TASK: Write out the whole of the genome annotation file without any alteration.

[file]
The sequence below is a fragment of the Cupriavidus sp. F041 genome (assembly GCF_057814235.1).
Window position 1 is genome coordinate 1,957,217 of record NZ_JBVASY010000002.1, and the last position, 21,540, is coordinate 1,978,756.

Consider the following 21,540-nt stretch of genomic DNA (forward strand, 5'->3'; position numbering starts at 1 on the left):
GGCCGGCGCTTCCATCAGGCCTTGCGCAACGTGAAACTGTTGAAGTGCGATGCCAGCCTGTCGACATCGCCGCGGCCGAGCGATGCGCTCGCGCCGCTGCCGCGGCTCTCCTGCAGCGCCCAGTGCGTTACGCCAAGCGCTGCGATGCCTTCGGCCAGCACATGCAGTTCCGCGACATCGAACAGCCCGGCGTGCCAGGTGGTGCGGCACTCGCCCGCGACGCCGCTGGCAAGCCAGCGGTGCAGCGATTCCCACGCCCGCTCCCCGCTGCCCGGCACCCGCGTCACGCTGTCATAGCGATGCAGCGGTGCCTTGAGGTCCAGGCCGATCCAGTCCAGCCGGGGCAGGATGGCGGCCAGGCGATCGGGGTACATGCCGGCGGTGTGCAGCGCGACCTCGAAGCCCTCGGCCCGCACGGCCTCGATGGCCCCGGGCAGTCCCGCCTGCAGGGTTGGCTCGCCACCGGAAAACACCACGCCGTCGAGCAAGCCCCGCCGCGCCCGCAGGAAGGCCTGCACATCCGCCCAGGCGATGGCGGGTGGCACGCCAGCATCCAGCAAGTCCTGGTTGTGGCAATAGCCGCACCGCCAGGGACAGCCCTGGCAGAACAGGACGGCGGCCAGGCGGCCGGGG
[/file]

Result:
The sequence below is a fragment of the Cupriavidus sp. F041 genome (assembly GCF_057814235.1).
Window position 1 is genome coordinate 1,957,217 of record NZ_JBVASY010000002.1, and the last position, 21,540, is coordinate 1,978,756.

Consider the following 21,540-nt stretch of genomic DNA (forward strand, 5'->3'; position numbering starts at 1 on the left):
GGCCGGCGCTTCCATCAGGCCTTGCGCAACGTGAAACTGTTGAAGTGCGATGCCAGCCTGTCGACATCGCCGCGGCCGAGCGATGCGCTCGCGCCGCTGCCGCGGCTCTCCTGCAGCGCCCAGTGCGTTACGCCAAGCGCTGCGATGCCTTCGGCCAGCACATGCAGTTCCGCGACATCGAACAGCCCGGCGTGCCAGGTGGTGCGGCACTCGCCCGCGACGCCGCTGGCAAGCCAGCGGTGCAGCGATTCCCACGCCCGCTCCCCGCTGCCCGGCACCCGCGTCACGCTGTCATAGCGATGCAGCGGTGCCTTGAGGTCCAGGCCGATCCAGTCCAGCCGGGGCAGGATGGCGGCCAGGCGATCGGGGTACATGCCGGCGGTGTGCAGCGCGACCTCGAAGCCCTCGGCCCGCACGGCCTCGATGGCCCCGGGCAGTCCCGCCTGCAGGGTTGGCTCGCCACCGGAAAACACCACGCCGTCGAGCAAGCCCCGCCGCGCCCGCAGGAAGGCCTGCACATCCGCCCAGGCGATGGCGGGTGGCACGCCAGCATCCAGCAAGTCCTGGTTGTGGCAATAGCCGCACCGCCAGGGACAGCCCTGGCAGAACAGGACGGCGGCCAGGCGGCCGGGG